1. Chiefs: Luke Joeckel - OT, Texas A&M
2. Jaguars: Sharrif Floyd - DT, Florida
3. Raiders: Chance Warmack - G, Alabama
4. Eagles: Dee Milliner - CB, Alabama
5. Lions: Eric Fisher - OT, Central Michigan
6. Browns: Dion Jordan - DE, Oregon
7. Cardinals: Lane Johnson - OT, Oklahoma
8. Bills: Ziggy Ansah - LB/DE, BYU
9. Jets: Jarvis Jones - OLB, Georgia
10. Titans: Sheldon Richardson - DT, Missouri
11. Chargers: Cordarelle Patterson - WR, Tenn.
12. Dolphins: Xavier Rhodes - CB, FSU
13. Buccaneers: Star Lotulelei - DL, Utah
14. Panthers: Sylvester Williams - DT, UNC
15. Saints: Barkevious Mingo - LB, LSU
16. Rams: Jonathan Cooper - G, UNC
17. Steelers: Tyler Eifert - TE, Notre Dame
18. Cowboys: D.J. Fluker - OT, Alabama
19. Giants: Menelik Watson - OT, FSU
20. Bears: Tavon Austin - WR, West Virginia
21. Bengals: Manti Te'o - MLB, Notre Dame
22. Rams: Kenny Vaccaro - S, Texas
23. Vikings: Johnthan Banks - CB, Miss. State
24. Colts: Eddie Lacy - RB, Alabama
25. Arthur Brown - MLB, Kansas State
No. 26: Damontre Moore, OLB, Texas A&M (6-4/250)
The Packers have been relatively silent during the offseason, watching WR Greg Jennings sign with rival Minnesota, letting veterans Charles Woodson, Cedric Benson, Ryan Grant, and Donald Driver fade into obscurity, and paying talented but maddeningly inconsistent TE Jermichael Finley a $3 million bonus in March rather than release him.
Their only free agent signing of significance was TE Matthew Mulligan.
This says to me that they're pretty happy with the roster they have in place and that they will continue to build their team via the draft -- something general manager Ted Thompson has been very good at doing over the seven-plus years he's been in Green Bay.
The Packers are indeed a fairly complete team, with only an area or two that could be tweaked to put them on par with their main Super Bowl competitors in the NFC; San Francisco and Seattle.
The key to the Packers' defensive resurgence last season was an improved secondary, featuring youngsters safety Sam Shields, cornerback Casey Hayward and safety M.D. Jennings, along with corner Tramon Williams and Woodson. Outside linebacker Casey Matthews continued his superb play, racking up 13 sacks despite getting little help from his teammates. And this is where I have the Packers looking to improve in the first round.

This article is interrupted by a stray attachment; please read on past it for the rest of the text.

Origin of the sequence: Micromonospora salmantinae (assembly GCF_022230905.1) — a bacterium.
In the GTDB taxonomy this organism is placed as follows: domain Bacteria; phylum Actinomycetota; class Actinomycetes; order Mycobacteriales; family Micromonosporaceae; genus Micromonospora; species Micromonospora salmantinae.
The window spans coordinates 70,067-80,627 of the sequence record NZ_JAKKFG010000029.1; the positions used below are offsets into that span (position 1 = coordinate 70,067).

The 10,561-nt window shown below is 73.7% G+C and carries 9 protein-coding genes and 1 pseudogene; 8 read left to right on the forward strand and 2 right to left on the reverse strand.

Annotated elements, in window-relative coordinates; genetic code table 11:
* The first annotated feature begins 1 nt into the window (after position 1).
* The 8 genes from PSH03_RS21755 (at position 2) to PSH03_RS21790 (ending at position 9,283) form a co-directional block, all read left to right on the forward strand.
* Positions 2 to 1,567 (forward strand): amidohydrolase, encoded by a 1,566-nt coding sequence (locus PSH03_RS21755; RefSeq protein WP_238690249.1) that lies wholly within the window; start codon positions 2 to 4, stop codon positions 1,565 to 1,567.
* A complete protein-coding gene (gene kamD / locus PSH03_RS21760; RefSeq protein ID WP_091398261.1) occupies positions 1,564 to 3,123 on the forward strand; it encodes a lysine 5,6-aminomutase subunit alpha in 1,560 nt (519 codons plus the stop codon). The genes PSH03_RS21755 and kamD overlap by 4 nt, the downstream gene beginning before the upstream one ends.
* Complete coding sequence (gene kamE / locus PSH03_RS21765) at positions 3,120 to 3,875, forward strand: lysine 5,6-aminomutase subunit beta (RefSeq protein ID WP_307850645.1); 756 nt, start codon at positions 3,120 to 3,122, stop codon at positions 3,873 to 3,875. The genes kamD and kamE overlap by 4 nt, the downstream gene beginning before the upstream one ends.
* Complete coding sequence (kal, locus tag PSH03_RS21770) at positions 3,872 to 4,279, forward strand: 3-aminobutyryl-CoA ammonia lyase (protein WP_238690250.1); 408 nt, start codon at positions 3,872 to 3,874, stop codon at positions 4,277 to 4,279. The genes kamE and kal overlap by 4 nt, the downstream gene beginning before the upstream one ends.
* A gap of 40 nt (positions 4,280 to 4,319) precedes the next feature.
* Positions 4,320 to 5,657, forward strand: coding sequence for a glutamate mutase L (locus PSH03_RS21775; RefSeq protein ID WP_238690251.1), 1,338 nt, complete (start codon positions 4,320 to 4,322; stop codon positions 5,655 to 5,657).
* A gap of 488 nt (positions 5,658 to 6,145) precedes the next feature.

Green Bay drafted DE/OLB Nick Perry out of USC in the first round last season to complement Matthews as a pass rushing threat. Perry suffered an early-season wrist injury and appeared in only six games (2.0 sacks). While there is a good chance Perry comes back strong in 2013, the Pack could use some insurance.
Moore, a junior, played predominantly as a 4-3 DE for the Aggies in 2012, after playing his first two seasons at the "joker" position (same as Von Miller) in Texas A&M's 3-4 scheme. He garnered first-team All-SEC, leading the Aggies in tackles (80), sacks (12.5) and tackles for loss (20.0).
Moore is tall and lean (6-4/250) with long arms. It's these arms and a quick first step that allow him to jar blockers and escape blocks as a pass rusher. And for someone so angular in build, his bend and balance are excellent. While his performance at the NFL Combine (4.95 40 time and only 12 reps on the bench press) had people scratching their heads, the tape is hard to ignore. He looked fast, played hard and simply made plays.
Moore will need to get stronger and get off the snap faster (this is different from having a quick first step), because NFL offensive linemen will toss him around. In Green Bay, Moore will be asked to get up the field and get the QB - something he's very good at doing. And with attention focused on Matthews, Moore has the potential to at least rotate in with Perry to give the Packers a deadly trio of pass rushers.